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Tuesday, July 05, 2005

Edinburgh still standing

For the moment. Freedom and Whisky has lots of jolly pics of the recent events. I went and ambled for justice on Saturday, which I may post something about if any non-boring observations come to mind (I did meet James and Ella, though, which was jolly nice); and mercifully I had no need to go anywhere near Princes St yesterday.

Meanwhile, and completely unconnectedly: Dorothy L. Sayers's kind of feminism.

'[...] The first thing that strikes the careless observer is that women are unlike men. They are "the opposite sex" - (though why "opposite" I do not know; what is th "neighbouring sex"?). But the fundamental thing is that women are more like men than anything else in the world. They are human beings. Vir is male and Femina is female: but Homo is male and female.

'This is the equality claimed and the fact that is persistently evaded and denied. No matter what arguments are used, the discussion is vitiated from the start, because Man is always dealt with as both Homo and Vir, but Woman only as Femina.

'I have seen it solemnly stated in a newspaper that the seats on the near side of a bus are always filled before thoseon the off side, because, "men find them more comfortable on account of the camber of the road, and women find they get a better view of the shop windows." As though the camber of the road did not affect male and female bodies equally. Men, you observe, are given a Homo reason; but Women, a Femina reason, because they are not fully human.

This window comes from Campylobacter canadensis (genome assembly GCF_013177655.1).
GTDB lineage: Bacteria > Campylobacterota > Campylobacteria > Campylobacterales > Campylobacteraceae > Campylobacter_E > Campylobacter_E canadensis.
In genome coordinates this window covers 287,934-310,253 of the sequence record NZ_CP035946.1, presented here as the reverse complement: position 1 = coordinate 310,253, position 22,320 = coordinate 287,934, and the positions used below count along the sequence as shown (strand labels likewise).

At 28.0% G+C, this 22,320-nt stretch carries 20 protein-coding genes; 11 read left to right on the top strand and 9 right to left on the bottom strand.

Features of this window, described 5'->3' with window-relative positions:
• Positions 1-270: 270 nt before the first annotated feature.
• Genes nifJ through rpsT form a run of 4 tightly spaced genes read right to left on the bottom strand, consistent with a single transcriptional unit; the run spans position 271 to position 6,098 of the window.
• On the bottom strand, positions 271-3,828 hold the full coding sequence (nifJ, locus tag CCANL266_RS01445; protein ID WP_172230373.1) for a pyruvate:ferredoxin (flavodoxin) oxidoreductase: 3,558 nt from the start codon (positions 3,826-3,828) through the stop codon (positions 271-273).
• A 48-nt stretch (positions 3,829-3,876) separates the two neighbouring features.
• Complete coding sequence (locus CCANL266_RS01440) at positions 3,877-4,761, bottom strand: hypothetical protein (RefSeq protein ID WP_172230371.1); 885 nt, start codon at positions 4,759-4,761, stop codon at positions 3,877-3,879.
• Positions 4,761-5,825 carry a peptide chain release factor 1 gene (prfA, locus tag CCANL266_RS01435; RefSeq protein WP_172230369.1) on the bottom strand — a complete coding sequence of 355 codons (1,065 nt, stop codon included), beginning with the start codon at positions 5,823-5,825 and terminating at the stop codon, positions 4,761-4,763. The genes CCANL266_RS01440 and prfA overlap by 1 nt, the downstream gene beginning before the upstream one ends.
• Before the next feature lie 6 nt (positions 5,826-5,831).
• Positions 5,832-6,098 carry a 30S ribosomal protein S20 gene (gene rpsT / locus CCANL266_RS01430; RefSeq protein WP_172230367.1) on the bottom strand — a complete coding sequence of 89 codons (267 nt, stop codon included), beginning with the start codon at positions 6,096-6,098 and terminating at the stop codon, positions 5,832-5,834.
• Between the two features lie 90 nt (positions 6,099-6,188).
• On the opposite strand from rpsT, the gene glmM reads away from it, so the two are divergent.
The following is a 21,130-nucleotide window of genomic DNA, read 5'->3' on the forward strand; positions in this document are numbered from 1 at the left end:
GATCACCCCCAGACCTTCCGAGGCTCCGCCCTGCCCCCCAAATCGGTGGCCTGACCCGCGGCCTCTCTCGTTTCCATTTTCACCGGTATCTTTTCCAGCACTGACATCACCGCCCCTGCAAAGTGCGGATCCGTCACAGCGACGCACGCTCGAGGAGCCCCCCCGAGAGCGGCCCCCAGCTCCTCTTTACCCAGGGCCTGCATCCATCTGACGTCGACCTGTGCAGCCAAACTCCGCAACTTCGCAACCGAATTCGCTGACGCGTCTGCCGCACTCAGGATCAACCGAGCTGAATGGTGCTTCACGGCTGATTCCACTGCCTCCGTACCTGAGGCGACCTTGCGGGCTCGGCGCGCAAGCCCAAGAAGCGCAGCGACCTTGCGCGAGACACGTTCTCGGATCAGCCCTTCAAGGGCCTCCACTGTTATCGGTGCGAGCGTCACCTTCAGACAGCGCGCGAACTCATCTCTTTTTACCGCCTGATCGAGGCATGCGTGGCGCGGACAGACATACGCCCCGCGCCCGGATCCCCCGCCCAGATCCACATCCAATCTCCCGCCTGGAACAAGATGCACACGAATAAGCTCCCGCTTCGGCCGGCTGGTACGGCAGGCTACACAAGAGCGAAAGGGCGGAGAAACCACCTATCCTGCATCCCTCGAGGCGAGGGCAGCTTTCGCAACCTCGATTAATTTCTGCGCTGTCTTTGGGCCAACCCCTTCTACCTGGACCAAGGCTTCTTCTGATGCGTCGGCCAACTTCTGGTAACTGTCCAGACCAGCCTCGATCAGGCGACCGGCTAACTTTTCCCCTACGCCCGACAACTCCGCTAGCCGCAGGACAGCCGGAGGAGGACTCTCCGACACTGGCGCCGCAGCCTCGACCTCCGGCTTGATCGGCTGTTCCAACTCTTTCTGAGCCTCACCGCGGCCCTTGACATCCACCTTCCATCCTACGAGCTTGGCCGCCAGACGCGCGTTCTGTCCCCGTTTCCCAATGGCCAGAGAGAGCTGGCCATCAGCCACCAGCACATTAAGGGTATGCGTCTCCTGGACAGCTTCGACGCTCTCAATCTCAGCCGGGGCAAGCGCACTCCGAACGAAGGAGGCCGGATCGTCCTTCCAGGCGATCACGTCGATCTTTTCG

'Women are not human. They lie when they say they have human needs: warm and decent clothing; comfort in the bus; interests directed immediately to God and His universe, not intermediately through any child of man. They are far above man to inspire him, far beneath him to corrupt him; they have feminine minds and feminine natures, but their mind is not one with their nature like the minds of men; they have no human mind and no human nature. "Blessed be God," says the Jew, "that hath not made me a woman."

'God, of course, may have His own opinion, but the Church is reluctant to endorse it. I think I have never heard a sermon preached on the story of Martha and Mary that did not attempt, somehow, somewhere to explain away its text. Mary's, of course, was the better part - the Lord said so, and we must not precisely contradict Him. But we will be careful not to despise Martha. No doubt, He approved of her too. We could not get on without her, and indeed (having paid lip-service to God's opinion) we must admit that we greatly prefer her. For Martha was doing a really feminine job, whereas Mary was just behaving like any other disciple, male or female; and that is a hard pill to swallow.'

from 'The Human-Not-Quite-Human',in Unpopular Opinions (London, 1946)

Interesting stuff. Right thrust, I think, though I'm not sure about all her illustrations. More tomorrow from another essay on the same subject, perhaps.